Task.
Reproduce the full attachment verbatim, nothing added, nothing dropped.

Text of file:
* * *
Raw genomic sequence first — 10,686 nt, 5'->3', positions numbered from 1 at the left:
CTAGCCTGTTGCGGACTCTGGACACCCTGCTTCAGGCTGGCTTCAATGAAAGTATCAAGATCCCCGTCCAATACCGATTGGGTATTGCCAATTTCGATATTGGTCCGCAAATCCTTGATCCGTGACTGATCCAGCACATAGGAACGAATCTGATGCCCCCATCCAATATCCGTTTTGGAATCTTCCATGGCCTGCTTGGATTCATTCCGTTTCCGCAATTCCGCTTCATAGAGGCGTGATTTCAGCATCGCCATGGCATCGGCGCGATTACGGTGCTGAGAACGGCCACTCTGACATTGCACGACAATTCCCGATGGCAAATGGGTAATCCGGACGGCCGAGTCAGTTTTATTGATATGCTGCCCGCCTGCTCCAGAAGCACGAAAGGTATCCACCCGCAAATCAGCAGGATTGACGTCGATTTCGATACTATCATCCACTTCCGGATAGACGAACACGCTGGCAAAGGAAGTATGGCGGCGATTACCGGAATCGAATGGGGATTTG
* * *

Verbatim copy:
Raw genomic sequence first — 10,686 nt, 5'->3', positions numbered from 1 at the left:
CTAGCCTGTTGCGGACTCTGGACACCCTGCTTCAGGCTGGCTTCAATGAAAGTATCAAGATCCCCGTCCAATACCGATTGGGTATTGCCAATTTCGATATTGGTCCGCAAATCCTTGATCCGTGACTGATCCAGCACATAGGAACGAATCTGATGCCCCCATCCAATATCCGTTTTGGAATCTTCCATGGCCTGCTTGGATTCATTCCGTTTCCGCAATTCCGCTTCATAGAGGCGTGATTTCAGCATCGCCATGGCATCGGCGCGATTACGGTGCTGAGAACGGCCACTCTGACATTGCACGACAATTCCCGATGGCAAATGGGTAATCCGGACGGCCGAGTCAGTTTTATTGATATGCTGCCCGCCTGCTCCAGAAGCACGAAAGGTATCCACCCGCAAATCAGCAGGATTGACGTCGATTTCGATACTATCATCCACTTCCGGATAGACGAACACGCTGGCAAAGGAAGTATGGCGGCGATTACCGGAATCGAATGGGGATTTG